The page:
If you’ve ever played a sport or engaged in serious strength training, odds are good that you’ve been injured at one point or another.
The trauma could’ve been anything from a tweaked ankle to a more serious injury that carries a significant recovery/rehabilitation protocol. Once you sustained that injury, you did something about it. Your reaction to the injury may have included a visit to a physical therapist.
Although physical therapists can play a pivotal role in your rehab, many of us ignore their ability to play a proactive role in preventing injuries from occurring in the first place. There’s serious value in seeing a therapist even when we don’t think we’re injured.
I am a strength coach and personal trainer, not a physical therapist, so please keep in mind that my opinion is coming from this perspective. That being said, we share our facility with a satellite clinic of a physical therapy clinic. This allows them to focus on working with athletes and the “athletically-minded.” In my opinion, a proactive visit to a physical therapist can help you stay ahead of the game and ensure you’re not creating poor movement patterns with your lifestyle and training habits.
We have to recognize there’s no way to truly “injury-proof” an athlete. The nature of sports means that there can be an unpredictable culmination of circumstances that may make injury unavoidable. And while I am a firm believer that the best “pre-habilitation” is a solid, well-rounded and balanced training program that addresses the entire spectrum of physical ability over time, the reality is that the longer and more frequently you take part in any sport or athletics, the greater the odds you’ll eventually run into injury.
This is where having an on-going relationship with a physical therapist can be invaluable. The truth is, many of us walk around blissfully unaware of a condition that puts us at an increased risk of injury. Maybe you have excessive anterior pelvic tilt. Maybe your hips are over-active, reducing the explosive power and strength you can draw from your glutes. Maybe your chest is super tight, pulling your shoulders forward and leading to hunched posture. All of these issues are surprisingly common, yet it can be easy to live your life in ignorance of their existence. A physical therapist has the ability to assess your strengths, weaknesses, and mobility and flexibility limitations. They can use this data to identify injury risks and recommend a plan to correct any issues. The result is a reduced risk of future injury and, if the plan is formulated and followed correctly, better movement both in training and in competition.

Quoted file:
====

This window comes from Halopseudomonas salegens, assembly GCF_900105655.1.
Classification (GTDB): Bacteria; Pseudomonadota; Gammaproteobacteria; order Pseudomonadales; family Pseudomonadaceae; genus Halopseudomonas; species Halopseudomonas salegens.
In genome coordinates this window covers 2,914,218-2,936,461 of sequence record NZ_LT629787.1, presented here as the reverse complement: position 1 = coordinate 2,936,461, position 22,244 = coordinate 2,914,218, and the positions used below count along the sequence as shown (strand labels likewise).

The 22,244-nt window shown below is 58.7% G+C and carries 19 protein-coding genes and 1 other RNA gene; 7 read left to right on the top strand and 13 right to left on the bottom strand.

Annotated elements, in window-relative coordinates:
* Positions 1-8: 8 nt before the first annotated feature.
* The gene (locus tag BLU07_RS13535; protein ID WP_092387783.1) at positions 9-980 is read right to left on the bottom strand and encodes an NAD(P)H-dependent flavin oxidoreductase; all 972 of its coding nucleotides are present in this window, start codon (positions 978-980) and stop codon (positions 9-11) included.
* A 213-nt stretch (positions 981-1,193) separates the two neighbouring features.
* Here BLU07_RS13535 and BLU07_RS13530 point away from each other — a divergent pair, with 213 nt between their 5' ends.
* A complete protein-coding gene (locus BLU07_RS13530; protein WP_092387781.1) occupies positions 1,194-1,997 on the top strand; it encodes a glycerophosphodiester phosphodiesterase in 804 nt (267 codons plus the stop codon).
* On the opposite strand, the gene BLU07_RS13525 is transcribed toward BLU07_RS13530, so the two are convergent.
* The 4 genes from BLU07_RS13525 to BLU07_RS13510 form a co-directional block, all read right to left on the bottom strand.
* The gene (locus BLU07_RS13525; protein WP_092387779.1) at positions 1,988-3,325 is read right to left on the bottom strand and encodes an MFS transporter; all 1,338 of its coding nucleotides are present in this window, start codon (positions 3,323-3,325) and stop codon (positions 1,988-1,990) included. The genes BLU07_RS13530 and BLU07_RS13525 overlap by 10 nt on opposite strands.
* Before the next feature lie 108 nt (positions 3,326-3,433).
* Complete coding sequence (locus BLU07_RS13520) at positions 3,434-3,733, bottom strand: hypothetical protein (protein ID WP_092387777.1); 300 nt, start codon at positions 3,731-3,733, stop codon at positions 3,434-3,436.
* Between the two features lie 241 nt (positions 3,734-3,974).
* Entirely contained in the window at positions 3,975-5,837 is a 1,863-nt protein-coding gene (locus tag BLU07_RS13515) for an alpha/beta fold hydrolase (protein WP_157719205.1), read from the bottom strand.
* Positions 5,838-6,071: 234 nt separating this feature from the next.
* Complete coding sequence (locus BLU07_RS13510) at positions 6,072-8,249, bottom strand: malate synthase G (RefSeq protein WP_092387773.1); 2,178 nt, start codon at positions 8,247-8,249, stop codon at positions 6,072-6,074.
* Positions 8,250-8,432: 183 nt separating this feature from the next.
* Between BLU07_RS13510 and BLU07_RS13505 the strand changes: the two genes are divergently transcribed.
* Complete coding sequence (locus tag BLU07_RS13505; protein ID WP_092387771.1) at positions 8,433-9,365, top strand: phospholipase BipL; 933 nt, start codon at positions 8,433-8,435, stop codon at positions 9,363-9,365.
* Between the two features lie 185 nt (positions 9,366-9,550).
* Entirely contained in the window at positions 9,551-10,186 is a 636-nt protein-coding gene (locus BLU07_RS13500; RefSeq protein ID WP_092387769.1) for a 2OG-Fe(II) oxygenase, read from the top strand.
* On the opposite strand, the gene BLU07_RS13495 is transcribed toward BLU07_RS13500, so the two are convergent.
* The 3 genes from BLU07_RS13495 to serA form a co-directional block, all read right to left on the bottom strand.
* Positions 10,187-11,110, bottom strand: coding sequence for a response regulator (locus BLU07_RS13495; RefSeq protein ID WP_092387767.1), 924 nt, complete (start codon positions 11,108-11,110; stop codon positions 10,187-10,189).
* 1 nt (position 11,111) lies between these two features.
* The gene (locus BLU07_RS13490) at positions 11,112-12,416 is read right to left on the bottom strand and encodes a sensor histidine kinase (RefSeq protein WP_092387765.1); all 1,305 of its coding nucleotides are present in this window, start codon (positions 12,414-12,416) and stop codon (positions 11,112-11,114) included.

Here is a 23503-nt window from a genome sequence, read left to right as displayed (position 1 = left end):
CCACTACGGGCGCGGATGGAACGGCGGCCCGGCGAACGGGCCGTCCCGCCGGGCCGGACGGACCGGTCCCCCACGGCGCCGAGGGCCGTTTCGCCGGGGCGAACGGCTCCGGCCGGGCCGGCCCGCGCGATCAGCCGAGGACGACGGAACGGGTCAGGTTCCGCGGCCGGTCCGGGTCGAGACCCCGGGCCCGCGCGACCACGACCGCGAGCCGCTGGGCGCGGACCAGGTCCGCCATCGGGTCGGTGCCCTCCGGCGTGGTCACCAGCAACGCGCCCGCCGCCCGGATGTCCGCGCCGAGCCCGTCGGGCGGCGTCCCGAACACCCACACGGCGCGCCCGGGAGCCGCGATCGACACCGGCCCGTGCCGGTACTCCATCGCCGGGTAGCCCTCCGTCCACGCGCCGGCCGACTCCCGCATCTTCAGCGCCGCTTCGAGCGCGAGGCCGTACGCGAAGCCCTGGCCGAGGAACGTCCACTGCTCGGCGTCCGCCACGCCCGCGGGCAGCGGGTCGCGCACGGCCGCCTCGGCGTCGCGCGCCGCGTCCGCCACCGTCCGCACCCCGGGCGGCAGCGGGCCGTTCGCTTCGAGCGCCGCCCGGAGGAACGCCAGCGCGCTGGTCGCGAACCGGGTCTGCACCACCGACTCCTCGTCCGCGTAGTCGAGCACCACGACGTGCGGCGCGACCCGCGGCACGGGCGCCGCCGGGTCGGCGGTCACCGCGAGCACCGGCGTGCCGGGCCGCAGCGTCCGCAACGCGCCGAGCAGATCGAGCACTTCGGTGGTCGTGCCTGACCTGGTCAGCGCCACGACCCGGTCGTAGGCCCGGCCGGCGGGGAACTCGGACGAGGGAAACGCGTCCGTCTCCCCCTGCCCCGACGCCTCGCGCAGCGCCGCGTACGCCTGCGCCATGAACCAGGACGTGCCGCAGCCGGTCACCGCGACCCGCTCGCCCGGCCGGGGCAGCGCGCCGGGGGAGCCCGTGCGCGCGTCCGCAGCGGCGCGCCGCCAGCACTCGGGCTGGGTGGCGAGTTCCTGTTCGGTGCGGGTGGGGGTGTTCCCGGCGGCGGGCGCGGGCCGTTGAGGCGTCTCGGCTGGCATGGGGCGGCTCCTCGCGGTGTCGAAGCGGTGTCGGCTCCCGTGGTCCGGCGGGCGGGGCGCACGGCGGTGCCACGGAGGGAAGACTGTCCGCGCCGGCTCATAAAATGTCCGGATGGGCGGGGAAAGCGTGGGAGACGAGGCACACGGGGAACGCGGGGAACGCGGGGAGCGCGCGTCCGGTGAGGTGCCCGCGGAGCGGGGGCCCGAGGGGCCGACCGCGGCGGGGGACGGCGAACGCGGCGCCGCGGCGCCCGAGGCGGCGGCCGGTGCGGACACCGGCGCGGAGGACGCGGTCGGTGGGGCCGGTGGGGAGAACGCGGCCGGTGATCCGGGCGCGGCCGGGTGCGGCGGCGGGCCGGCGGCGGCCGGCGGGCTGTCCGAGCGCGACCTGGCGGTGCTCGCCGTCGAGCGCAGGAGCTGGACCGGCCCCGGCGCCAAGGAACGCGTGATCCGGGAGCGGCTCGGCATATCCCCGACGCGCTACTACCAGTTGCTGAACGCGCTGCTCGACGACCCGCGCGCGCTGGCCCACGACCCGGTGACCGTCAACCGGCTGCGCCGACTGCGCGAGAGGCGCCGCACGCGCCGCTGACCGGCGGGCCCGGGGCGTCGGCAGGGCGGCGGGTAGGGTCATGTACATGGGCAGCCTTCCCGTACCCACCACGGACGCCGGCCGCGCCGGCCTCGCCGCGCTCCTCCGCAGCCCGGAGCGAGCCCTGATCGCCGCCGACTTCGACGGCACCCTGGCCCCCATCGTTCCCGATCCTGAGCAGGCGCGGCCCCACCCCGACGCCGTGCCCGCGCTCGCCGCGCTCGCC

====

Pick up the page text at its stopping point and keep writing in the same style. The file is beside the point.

Visiting a physical therapist prior to injury can also help you establish physical benchmarks, allowing you see how an injury has affected your movement and help you figure out a proper target for return-to-play. This can be helpful as “normal” ranges of motion are based on an average. For example, shoulder extension can fall anywhere from 45-60 degrees and still be considered “normal.” But if you were close to 60 degrees in your initial assessment and find that you’re only getting 47 degrees post-injury, that’s 13 degrees of lost range of motion. If you hadn’t established that baseline, it would’ve been tough to know just how much the injury had effected you.
Lastly, developing a real relationship with your physical therapist has numerous benefits. The more often they see you, the better they know your body and what makes you tick. On this topic, I’d strongly recommend you utilize a therapist who has experience working with athletes. These individuals will be able to better assess your body and identify your individual needs.
While seeing a physical therapist used to require a referral from a doctor in many states, this is no longer the case.
“One common misconception is that you have to go see your doctor before you come in to see a PT. That’s generally not the case in most states,” Dr. Matt Stevens, physical therapist and owner of Pure Physio (Strongsville, Ohio), tells STACK. “Most of the time, you can go in to see your PT as a primary point of entry into the medical system.”
If you want to stop in for a proactive visit, call your local clinic (remember, try to visit a PT who has prior experience with athletes) and find out the steps you’ll need to take to make it happen.
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